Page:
It has become a source of some amusement in the media that the burgeoning hedge funds have become a core source of funds for the leading Democratic presidential contenders (while also pouring money on the top Republican candidates).
Prominent locals in Greenwich, Connecticut, where many hedge fund managers reside, now brag about candidate scuff marks on their basketball courts, according to The New York Times.
It's time to tamp down the hilarity, however, and give this phenomenon a bit more scrutiny.
Consider this: The lead story in last Friday's Financial Times was titled not so subtly: "Hedge funds attack U.S. banks for aiding subprime borrowers."
The story reported on a letter by 25 hedge funds complaining about bank practices to enable mortgage borrowers to avoid foreclosure. The hedge funds have invested in various derivative instruments that pay off when borrowers default and get thrown out of their homes.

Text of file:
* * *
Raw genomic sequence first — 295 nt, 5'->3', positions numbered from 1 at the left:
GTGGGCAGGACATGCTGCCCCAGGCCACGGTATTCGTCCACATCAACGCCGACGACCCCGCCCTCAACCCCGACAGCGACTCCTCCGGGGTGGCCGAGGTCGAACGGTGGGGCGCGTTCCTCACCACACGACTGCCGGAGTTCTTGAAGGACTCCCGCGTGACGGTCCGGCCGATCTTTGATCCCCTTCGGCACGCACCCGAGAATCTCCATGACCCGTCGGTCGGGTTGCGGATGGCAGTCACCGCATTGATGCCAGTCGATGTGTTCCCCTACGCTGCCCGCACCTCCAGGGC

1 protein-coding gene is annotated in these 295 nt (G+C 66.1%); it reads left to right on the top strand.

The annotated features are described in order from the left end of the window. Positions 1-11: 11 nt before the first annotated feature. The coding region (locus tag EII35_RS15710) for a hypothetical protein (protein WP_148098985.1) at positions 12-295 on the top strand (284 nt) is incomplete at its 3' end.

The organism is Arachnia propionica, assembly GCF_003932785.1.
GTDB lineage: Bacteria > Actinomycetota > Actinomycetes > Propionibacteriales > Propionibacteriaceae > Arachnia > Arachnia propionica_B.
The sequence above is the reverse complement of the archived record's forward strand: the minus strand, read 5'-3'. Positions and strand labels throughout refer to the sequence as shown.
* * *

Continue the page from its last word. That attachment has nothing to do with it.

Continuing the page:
With the housing sector in crisis and unsustainable subprime loans crashing, the lending banks are actually working with borrowers to help them keep up with payments. This is what the hedge funds object to.
Of course, the hedge funds have larger political and economic interests as well, which are antithetical to national and global well-being. At the top of their list, they seek to avoid any kind of regulation -- even though their exotic investments and high-stakes gambling pose enormous systemic risks that they cannot possibly absorb, even if they were to go bankrupt. So, too, hedge fund managers making more than a billion dollars a year may resist efforts to crack down on tax manipulation that enables them to avoid paying regular income tax rates -- let alone calls for an effective raising of the top marginal rate for the super-rich.
The United States has been down this road once before. Goldman Sachs' Robert Rubin directed the Clinton administration to prioritize Wall Street over the general interest -- ensuring Democratic assistance with what Jeff Faux rightfully calls The Global Class War of big business and allied elites against workers everywhere.
Hedge funds are representative of a new world of finance even more disconnected from regular people's well-being than the traditional Wall Street firms. There's no doubt that these funds and their managers have tremendous amounts of money to bandy about, but it is political folly -- and a policy nightmare in waiting -- for the leading forces in the Democratic Party to be cozying up to the hedge fund elite.